Sim: I think it came down to DealDey’s willingness to really hold merchants and customers hands tightly and simultaneously. Ecommerce here still requires a lot of hand holding and DealDey did that well. Because we could grow at pace, we could really build a strong online community that came to trust the brand.

Q: What about the global speculation about the viability of daily deals? Are daily deals still an attractive business proposition, given that DealDey does appear to be killing it here. Or is DealDey’s success a fortuitous exception — maybe the local market here is big enough for just one player with the right resources and that player happens to be you?

Sim: Time limited deals and offers will continue to be a bonafide retail channel in the context of ecommerce (and also in other contexts. e.g. TV shopping). It has certainly helped that DealDey has not had to plough investments into marketing to the same degree as other markets and now basically enjoys a monopoly position in pure deals and couponing. I think there is a viable model here that could be very big but perhaps not at the scale as Groupon and others may have suggested. Certainly not for experiential offers. But discovery purchasing is real and viable. People like buying something they initially did not intend to buy. This is discovery commerce, and will continue to be important as a stand alone model and incorporated into other models.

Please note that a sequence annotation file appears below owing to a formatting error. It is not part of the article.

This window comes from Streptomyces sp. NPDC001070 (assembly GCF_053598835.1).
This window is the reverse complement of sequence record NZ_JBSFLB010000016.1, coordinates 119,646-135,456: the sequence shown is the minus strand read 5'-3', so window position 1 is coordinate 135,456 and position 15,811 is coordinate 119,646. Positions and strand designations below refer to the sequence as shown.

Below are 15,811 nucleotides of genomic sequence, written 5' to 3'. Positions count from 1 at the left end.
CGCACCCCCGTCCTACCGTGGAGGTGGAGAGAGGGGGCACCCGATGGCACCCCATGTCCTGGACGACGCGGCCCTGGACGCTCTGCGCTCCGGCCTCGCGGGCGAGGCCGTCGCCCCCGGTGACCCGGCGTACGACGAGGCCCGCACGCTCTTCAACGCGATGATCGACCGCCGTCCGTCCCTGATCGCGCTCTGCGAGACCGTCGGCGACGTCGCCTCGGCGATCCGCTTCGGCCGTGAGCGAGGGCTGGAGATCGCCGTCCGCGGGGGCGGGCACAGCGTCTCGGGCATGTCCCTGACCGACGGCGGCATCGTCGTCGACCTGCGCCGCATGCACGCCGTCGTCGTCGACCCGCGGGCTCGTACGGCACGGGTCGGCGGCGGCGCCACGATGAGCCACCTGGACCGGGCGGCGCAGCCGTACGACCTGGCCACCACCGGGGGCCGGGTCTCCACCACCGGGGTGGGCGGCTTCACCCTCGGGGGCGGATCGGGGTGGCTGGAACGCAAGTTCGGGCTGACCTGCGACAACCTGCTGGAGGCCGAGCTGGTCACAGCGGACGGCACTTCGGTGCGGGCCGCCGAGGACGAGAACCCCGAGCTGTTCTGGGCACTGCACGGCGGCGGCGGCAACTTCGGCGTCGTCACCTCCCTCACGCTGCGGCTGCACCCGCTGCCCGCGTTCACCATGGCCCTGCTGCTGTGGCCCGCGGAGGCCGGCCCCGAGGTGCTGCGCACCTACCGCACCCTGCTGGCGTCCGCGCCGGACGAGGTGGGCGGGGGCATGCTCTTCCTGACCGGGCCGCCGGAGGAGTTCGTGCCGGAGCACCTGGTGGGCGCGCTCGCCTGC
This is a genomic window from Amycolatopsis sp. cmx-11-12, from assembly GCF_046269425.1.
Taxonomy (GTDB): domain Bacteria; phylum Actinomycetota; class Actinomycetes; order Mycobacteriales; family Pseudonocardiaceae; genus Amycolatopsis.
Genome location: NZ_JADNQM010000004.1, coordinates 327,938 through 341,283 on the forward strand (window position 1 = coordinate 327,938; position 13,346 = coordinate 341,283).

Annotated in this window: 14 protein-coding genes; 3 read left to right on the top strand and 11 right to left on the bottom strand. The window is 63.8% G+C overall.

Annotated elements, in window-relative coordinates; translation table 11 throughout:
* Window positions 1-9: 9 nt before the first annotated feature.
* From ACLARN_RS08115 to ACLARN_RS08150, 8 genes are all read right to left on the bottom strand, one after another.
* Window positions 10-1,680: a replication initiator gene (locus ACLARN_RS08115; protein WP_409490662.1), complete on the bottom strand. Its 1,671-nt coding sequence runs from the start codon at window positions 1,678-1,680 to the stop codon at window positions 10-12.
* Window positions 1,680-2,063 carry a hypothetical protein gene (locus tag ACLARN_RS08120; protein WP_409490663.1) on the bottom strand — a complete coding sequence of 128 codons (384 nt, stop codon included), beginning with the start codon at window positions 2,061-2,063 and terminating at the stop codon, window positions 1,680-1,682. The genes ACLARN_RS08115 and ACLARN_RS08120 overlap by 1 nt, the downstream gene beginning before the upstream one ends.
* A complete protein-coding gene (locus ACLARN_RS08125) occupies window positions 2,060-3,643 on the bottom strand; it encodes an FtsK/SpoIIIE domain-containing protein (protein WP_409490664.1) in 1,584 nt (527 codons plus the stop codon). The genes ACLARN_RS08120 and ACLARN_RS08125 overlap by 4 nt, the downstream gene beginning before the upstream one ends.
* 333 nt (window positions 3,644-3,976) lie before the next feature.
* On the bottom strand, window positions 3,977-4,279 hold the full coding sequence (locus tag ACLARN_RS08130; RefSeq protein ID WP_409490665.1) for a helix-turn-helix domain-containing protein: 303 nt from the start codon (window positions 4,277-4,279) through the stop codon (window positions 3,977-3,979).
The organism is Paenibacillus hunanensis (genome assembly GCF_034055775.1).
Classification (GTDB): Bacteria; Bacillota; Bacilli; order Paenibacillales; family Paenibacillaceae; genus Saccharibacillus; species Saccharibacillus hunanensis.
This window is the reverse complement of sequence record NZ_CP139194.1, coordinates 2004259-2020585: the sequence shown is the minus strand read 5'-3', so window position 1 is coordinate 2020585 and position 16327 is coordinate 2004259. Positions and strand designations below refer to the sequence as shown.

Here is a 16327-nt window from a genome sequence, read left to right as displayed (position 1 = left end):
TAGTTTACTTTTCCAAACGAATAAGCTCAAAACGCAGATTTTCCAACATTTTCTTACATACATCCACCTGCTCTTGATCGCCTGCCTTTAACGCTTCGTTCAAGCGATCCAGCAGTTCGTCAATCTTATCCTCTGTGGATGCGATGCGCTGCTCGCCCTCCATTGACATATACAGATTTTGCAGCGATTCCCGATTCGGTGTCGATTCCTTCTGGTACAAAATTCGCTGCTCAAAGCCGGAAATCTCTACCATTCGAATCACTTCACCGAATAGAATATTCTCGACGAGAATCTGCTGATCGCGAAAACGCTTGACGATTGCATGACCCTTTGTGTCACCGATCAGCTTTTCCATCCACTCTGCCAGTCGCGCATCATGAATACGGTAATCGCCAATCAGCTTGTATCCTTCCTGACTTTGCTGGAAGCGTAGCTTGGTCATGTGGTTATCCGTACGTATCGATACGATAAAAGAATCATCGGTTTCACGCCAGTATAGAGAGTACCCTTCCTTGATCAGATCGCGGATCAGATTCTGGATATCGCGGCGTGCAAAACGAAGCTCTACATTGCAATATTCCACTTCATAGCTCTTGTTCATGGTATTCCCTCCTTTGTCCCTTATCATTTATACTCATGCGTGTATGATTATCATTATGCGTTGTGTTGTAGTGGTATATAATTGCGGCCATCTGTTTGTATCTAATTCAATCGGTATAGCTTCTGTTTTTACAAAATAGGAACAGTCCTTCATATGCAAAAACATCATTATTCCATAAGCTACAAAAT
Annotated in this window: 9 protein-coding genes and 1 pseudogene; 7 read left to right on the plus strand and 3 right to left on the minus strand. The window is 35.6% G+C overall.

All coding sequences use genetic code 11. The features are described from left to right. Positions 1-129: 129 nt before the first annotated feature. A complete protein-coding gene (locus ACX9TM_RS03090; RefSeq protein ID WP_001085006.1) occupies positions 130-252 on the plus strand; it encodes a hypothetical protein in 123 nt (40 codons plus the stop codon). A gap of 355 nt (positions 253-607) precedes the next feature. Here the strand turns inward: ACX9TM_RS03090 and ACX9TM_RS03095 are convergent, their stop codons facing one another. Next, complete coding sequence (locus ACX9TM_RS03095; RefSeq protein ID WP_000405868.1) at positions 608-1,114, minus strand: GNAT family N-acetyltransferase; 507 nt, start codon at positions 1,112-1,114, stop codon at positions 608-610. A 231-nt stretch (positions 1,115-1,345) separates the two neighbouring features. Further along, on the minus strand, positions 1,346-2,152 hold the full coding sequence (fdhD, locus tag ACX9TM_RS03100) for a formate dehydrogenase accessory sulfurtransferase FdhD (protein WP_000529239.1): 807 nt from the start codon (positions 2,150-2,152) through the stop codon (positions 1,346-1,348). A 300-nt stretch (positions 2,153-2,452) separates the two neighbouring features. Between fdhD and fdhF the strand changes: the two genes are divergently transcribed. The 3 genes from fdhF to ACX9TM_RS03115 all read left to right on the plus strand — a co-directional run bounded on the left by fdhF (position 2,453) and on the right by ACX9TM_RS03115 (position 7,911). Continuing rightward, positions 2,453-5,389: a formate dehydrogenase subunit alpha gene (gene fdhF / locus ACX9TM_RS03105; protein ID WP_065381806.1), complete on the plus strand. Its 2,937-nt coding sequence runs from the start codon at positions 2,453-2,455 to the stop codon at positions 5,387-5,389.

Q: What is the future of DealDey? Since the launch of Konga, I’ve become of the opinion that DealDey was never the endgame but merely served a number of uses – the beginnings of building out your supply chain infrastructure, an online buying habits data farm and an e-commerce gateway drug, among other things. Has DealDey served its purpose, or is it still destined for greater things?

Sim: DealDey continues to evolve and grow. I think mobile will greatly change the model in surprising ways that we may not readily anticipate today. Mobile may make the model even more compelling than other facets of ecommerce.


There you have it folks. To paraphrase Sim — deal still dey. Even if there’s good reason to suspect that it never was and will eventually not be about daily deals.

And back to the other deals sites that didn’t make it — what happened? Was it the global daily deals crunch? Difficulty brokering the right relationships and setting up the infrastructure? Or was it just Nigeria’s arid startup climate? It’d be great to hear other perspectives on how exactly the Nigerian daily deals bubble popped.

Bankole Oluwafemi Author

Get the best African tech newsletters in your inbox